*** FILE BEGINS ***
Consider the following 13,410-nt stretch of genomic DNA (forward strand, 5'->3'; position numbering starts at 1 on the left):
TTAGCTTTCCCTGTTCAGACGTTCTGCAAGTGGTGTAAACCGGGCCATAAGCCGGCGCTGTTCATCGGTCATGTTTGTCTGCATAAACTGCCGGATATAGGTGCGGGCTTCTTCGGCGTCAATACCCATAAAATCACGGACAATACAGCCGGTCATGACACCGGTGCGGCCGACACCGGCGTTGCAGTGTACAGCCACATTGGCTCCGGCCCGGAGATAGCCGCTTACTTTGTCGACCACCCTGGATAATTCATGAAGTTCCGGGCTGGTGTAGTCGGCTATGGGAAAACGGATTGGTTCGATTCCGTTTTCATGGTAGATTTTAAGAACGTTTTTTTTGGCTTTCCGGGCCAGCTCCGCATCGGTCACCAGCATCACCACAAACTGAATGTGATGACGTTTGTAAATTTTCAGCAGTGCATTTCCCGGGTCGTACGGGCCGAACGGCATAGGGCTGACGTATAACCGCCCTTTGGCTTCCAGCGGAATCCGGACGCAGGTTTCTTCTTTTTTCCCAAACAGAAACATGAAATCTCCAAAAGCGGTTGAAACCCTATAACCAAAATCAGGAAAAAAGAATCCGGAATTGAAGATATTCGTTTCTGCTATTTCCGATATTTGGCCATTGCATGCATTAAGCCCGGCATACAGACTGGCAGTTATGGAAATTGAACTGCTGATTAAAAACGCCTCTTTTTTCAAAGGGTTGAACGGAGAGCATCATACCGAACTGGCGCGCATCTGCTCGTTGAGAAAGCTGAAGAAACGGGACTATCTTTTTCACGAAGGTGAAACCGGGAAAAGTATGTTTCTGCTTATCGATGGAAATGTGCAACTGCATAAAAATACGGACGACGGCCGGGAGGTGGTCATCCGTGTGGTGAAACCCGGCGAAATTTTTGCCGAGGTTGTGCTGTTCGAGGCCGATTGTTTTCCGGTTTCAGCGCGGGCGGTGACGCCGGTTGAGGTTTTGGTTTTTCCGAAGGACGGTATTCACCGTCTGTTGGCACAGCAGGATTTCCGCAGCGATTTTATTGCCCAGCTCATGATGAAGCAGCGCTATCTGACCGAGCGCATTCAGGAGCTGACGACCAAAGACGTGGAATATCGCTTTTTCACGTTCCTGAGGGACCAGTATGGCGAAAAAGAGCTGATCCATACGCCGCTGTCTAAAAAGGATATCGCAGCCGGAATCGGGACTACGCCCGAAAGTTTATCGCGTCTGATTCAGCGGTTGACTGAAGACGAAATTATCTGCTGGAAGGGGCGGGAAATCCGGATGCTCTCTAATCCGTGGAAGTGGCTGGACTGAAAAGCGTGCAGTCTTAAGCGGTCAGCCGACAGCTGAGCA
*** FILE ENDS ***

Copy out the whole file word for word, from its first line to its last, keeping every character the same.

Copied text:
Consider the following 13,410-nt stretch of genomic DNA (forward strand, 5'->3'; position numbering starts at 1 on the left):
TTAGCTTTCCCTGTTCAGACGTTCTGCAAGTGGTGTAAACCGGGCCATAAGCCGGCGCTGTTCATCGGTCATGTTTGTCTGCATAAACTGCCGGATATAGGTGCGGGCTTCTTCGGCGTCAATACCCATAAAATCACGGACAATACAGCCGGTCATGACACCGGTGCGGCCGACACCGGCGTTGCAGTGTACAGCCACATTGGCTCCGGCCCGGAGATAGCCGCTTACTTTGTCGACCACCCTGGATAATTCATGAAGTTCCGGGCTGGTGTAGTCGGCTATGGGAAAACGGATTGGTTCGATTCCGTTTTCATGGTAGATTTTAAGAACGTTTTTTTTGGCTTTCCGGGCCAGCTCCGCATCGGTCACCAGCATCACCACAAACTGAATGTGATGACGTTTGTAAATTTTCAGCAGTGCATTTCCCGGGTCGTACGGGCCGAACGGCATAGGGCTGACGTATAACCGCCCTTTGGCTTCCAGCGGAATCCGGACGCAGGTTTCTTCTTTTTTCCCAAACAGAAACATGAAATCTCCAAAAGCGGTTGAAACCCTATAACCAAAATCAGGAAAAAAGAATCCGGAATTGAAGATATTCGTTTCTGCTATTTCCGATATTTGGCCATTGCATGCATTAAGCCCGGCATACAGACTGGCAGTTATGGAAATTGAACTGCTGATTAAAAACGCCTCTTTTTTCAAAGGGTTGAACGGAGAGCATCATACCGAACTGGCGCGCATCTGCTCGTTGAGAAAGCTGAAGAAACGGGACTATCTTTTTCACGAAGGTGAAACCGGGAAAAGTATGTTTCTGCTTATCGATGGAAATGTGCAACTGCATAAAAATACGGACGACGGCCGGGAGGTGGTCATCCGTGTGGTGAAACCCGGCGAAATTTTTGCCGAGGTTGTGCTGTTCGAGGCCGATTGTTTTCCGGTTTCAGCGCGGGCGGTGACGCCGGTTGAGGTTTTGGTTTTTCCGAAGGACGGTATTCACCGTCTGTTGGCACAGCAGGATTTCCGCAGCGATTTTATTGCCCAGCTCATGATGAAGCAGCGCTATCTGACCGAGCGCATTCAGGAGCTGACGACCAAAGACGTGGAATATCGCTTTTTCACGTTCCTGAGGGACCAGTATGGCGAAAAAGAGCTGATCCATACGCCGCTGTCTAAAAAGGATATCGCAGCCGGAATCGGGACTACGCCCGAAAGTTTATCGCGTCTGATTCAGCGGTTGACTGAAGACGAAATTATCTGCTGGAAGGGGCGGGAAATCCGGATGCTCTCTAATCCGTGGAAGTGGCTGGACTGAAAAGCGTGCAGTCTTAAGCGGTCAGCCGACAGCTGAGCA